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What are the Effects of Chemically Doping Semiconducting Polymer Thermoelectrics?

Scientists from Fudan University in China have provided new insights into semiconducting polymer thermoelectric materials by leveraging chemical doping and molecular structure modification strategies. Their findings have been published in the journal ACS Energy Letters.

Study: Strategic Insights into Semiconducting Polymer Thermoelectrics by Leveraging Molecular Structures and Chemical Doping Image Credit: Axelvidal/Shutterstock.com

Thermoelectric Energy Conversion

The growing evidence for climate change has focused the attention of researchers on new environmentally friendly low-carbon emission technologies to reduce the ecological impact of fossil fuel use.

One of the most promising fields of research is thermoelectric energy conversion. These devices can directly transform heat into electricity and operate on the principle of the Peltier and Seebeck effects.

Amongst the various materials evaluated as thermoelectrics, inorganic semiconductors have been extensively researched, with favorable properties demonstrated in studies. However, inorganic semiconductors display some crucial drawbacks.

Organic Semiconducting Thermoelectric Polymers

Semiconducting polymers have become a focus of study over the past few years in areas such as organic photovoltaics, field-effect transistors, and LEDs. These materials possess some key benefits, such as mechanical flexibility, processability at low temperatures in solution, and easy tunability of mechanical and optical properties.

These materials have merits compared to their inorganic cousins, such as low thermal conductivity, non-toxicity, and good mechanical deformability performance. Organic polymers also have the benefits of enhanced mechanical, thermal, chemical, and irradiation stability compared to small molecules. Their superior bendability allows them to adhere to thermal surfaces effectively.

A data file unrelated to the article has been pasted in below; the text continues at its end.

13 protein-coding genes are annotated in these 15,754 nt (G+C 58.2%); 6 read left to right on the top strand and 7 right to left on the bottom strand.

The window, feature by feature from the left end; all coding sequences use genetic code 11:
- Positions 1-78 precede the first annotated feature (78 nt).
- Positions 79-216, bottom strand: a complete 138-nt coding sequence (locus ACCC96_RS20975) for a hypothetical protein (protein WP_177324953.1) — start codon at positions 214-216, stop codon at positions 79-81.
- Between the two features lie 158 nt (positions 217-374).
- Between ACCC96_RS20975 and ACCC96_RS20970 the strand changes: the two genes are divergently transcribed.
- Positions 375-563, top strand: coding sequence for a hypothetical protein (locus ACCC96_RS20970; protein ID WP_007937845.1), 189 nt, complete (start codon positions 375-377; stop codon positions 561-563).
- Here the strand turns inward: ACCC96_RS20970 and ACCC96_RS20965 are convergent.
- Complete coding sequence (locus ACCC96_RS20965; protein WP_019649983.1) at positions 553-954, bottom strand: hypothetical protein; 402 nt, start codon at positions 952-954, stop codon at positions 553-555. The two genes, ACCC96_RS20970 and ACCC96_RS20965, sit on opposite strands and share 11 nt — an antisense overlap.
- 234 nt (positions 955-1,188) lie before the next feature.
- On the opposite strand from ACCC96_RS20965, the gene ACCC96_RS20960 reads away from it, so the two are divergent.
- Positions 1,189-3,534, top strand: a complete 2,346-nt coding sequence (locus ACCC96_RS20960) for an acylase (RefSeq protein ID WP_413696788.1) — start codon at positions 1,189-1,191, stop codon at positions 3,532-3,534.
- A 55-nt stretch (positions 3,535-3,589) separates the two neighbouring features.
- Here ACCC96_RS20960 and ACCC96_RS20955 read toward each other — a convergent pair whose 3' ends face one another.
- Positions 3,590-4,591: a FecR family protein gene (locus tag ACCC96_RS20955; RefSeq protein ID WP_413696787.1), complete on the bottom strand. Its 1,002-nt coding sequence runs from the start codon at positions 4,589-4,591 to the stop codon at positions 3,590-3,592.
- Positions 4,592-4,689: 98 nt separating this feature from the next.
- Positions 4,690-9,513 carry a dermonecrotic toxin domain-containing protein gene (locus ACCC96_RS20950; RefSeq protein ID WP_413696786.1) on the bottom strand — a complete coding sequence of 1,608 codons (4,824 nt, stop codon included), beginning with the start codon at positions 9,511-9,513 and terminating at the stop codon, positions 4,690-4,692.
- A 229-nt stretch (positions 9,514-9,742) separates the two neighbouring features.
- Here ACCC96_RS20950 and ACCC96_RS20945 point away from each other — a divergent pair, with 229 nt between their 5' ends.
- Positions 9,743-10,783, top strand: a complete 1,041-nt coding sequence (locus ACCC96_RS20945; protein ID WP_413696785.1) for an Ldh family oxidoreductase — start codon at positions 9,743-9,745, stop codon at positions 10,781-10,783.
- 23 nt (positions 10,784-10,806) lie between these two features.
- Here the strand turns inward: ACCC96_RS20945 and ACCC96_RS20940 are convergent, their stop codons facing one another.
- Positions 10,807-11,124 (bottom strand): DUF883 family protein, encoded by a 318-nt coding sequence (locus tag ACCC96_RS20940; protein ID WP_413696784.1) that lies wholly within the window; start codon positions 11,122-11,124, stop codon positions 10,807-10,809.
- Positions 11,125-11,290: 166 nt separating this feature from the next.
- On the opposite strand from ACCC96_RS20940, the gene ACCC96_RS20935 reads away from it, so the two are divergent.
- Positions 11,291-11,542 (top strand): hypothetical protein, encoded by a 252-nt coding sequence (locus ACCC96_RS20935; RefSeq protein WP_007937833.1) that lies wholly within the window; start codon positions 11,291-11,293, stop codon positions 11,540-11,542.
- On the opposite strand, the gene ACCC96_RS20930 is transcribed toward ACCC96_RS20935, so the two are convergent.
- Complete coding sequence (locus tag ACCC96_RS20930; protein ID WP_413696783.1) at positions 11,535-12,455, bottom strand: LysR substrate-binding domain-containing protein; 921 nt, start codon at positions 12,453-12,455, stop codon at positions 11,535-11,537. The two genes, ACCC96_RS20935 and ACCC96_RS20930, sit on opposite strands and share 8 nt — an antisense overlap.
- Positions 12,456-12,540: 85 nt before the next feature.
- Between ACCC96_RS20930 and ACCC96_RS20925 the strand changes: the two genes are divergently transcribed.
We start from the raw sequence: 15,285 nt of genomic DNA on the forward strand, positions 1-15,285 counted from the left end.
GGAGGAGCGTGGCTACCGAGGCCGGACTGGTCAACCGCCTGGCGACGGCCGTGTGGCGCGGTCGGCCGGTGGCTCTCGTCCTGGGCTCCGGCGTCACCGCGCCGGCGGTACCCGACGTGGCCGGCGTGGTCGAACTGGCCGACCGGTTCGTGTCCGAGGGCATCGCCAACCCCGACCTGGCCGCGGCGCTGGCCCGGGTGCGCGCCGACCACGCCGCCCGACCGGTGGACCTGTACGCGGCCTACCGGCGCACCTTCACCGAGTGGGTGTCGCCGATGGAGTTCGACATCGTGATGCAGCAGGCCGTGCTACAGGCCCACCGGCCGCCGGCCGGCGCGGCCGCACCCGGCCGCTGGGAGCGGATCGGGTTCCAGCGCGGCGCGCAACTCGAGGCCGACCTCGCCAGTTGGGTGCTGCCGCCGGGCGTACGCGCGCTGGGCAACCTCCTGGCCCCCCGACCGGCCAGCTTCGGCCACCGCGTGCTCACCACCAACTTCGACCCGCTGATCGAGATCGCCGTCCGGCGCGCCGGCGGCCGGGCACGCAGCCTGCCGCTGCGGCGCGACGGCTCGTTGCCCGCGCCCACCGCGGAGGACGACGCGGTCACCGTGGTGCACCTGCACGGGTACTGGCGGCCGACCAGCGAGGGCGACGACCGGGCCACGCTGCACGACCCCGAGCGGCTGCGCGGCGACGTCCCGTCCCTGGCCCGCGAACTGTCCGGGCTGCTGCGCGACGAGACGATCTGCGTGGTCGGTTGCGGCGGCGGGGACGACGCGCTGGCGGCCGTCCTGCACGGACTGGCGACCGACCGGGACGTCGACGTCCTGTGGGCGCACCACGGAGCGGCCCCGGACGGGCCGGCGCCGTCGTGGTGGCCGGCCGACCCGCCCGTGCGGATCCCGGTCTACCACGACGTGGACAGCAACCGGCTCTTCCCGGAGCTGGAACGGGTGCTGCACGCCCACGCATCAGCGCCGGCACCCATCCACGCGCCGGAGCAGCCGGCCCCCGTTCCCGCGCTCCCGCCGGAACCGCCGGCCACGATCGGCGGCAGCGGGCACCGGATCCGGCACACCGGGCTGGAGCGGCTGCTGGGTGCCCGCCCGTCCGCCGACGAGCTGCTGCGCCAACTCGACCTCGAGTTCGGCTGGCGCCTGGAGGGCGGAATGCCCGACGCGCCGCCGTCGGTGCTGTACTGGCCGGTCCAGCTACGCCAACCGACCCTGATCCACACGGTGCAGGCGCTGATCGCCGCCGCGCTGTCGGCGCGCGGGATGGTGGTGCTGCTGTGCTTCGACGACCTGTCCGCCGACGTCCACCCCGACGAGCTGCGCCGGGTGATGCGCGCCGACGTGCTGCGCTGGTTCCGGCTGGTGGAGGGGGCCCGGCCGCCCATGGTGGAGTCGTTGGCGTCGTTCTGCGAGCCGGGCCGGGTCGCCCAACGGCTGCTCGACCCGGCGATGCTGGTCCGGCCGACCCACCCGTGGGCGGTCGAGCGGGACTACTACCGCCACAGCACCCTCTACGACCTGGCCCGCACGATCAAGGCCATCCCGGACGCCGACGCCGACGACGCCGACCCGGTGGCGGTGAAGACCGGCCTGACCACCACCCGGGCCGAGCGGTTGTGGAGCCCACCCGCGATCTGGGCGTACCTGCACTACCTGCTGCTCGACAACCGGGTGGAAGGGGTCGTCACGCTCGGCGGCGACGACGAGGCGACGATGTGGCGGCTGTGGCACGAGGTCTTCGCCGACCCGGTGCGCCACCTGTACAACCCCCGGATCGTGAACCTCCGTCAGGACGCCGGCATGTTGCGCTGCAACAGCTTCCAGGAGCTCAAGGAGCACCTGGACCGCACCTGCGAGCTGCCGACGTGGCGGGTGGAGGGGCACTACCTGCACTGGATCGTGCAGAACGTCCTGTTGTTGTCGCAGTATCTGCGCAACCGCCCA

These materials display vast potential for use in applications such as wearable electronics. Chemical doping can improve the electrical properties, such as conductivity, of organic semiconducting polymers. However, these materials possess poor doping efficiency, which limits their performance compared to their inorganic counterparts.

The Paper

The new paper in the journal ACS Energy Letters is a focused review of the current advances in molecular tailoring and chemical doping strategies for organic semiconductor polymer thermoelectrics.

The authors have critically unraveled the electrical doping mechanisms in these materials and have comparatively discussed molecular dopants. Types of dopants are compared according to their energy level alignment and underlying mechanisms. By comparing these factors, the authors have presented numerous suitable n-type and p-type dopants and chemical doping enhancement strategies.

Design strategies are discussed in depth in the paper, with an aim to improve doping efficiencies. Several novel strategies are proposed to improve various electrical properties and parameters in this class of materials.

Additionally, novel strategies have been investigated by the authors for improving film morphologies that decouple the Seebeck coefficient and electrical conductivity. Finally, the main roadblocks which hinder the future development of high-performance organic semiconducting polymer thermoelectrics are presented by the authors alongside strategies to overcome them.

Chemical Doping, Dopant Types, and Strategies

The paper discusses two main factors which impact the thermoelectric performance and charge carrier transport performance of semiconducting polymers. These are the choice of dopant and the dopant’s underlying mechanisms, and the doping strategies. Chemical dopants significantly influence the microscopic morphologies and molecular packing behaviors of polymers.